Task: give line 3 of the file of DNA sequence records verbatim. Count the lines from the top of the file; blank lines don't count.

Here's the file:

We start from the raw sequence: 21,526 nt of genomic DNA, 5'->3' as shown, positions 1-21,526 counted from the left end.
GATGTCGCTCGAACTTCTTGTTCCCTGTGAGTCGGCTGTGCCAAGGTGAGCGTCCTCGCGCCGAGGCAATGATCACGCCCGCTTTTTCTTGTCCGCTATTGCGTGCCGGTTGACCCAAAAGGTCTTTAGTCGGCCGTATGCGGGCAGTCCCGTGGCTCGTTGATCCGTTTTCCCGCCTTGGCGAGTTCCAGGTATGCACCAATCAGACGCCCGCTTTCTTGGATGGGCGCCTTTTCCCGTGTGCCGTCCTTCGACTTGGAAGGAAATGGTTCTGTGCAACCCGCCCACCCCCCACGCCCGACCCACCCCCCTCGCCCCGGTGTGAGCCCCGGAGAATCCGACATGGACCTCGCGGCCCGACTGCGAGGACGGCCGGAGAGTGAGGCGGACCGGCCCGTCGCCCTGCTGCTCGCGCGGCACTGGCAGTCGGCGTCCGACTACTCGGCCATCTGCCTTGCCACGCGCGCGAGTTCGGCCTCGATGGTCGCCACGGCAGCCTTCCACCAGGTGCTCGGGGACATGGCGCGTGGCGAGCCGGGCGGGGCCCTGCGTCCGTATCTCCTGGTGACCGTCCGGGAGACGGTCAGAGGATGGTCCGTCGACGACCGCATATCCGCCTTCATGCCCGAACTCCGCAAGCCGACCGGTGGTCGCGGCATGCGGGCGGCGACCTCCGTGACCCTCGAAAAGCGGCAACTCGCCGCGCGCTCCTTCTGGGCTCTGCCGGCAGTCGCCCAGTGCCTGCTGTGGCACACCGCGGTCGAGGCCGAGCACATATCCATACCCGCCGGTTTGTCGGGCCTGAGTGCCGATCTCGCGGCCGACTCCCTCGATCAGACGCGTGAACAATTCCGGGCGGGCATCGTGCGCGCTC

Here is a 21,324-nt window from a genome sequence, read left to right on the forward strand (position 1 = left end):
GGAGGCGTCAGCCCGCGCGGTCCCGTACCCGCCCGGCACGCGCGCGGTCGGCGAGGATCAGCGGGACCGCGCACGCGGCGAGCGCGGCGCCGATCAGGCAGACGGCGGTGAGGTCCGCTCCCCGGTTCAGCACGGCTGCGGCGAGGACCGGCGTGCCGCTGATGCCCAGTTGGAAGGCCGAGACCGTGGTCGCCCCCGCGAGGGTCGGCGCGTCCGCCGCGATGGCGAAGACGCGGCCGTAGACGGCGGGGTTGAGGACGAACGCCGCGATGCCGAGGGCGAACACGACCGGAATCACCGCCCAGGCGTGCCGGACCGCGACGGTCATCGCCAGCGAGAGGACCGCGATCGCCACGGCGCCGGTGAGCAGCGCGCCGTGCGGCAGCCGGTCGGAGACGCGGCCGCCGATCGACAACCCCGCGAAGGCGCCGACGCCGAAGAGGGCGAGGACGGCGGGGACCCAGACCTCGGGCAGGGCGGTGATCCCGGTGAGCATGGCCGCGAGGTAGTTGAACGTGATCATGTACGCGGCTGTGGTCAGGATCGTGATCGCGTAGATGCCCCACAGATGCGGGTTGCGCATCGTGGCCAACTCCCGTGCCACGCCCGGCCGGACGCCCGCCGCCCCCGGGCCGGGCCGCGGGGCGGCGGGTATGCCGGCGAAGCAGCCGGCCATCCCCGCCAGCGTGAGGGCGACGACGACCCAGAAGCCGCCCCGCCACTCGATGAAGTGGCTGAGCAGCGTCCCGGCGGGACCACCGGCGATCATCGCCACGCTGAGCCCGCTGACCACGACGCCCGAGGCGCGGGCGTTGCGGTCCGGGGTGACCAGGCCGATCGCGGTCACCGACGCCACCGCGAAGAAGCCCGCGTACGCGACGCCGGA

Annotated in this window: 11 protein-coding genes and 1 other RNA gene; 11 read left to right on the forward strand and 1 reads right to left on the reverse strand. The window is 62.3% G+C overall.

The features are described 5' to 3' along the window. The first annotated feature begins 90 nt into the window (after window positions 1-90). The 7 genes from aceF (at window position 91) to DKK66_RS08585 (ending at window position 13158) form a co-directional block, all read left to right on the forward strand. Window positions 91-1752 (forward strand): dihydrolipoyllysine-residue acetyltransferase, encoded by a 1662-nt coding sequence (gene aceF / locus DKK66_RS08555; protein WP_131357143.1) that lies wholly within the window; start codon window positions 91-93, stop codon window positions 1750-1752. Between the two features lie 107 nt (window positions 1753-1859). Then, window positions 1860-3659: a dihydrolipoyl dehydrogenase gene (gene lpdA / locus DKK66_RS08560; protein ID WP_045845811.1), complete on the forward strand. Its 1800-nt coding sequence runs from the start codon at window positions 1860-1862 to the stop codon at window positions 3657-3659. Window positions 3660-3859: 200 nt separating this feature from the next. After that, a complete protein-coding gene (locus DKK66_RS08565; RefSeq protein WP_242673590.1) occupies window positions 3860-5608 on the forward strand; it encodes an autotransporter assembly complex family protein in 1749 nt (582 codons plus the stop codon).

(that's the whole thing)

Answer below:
Here is a 21,324-nt window from a genome sequence, read left to right on the forward strand (position 1 = left end):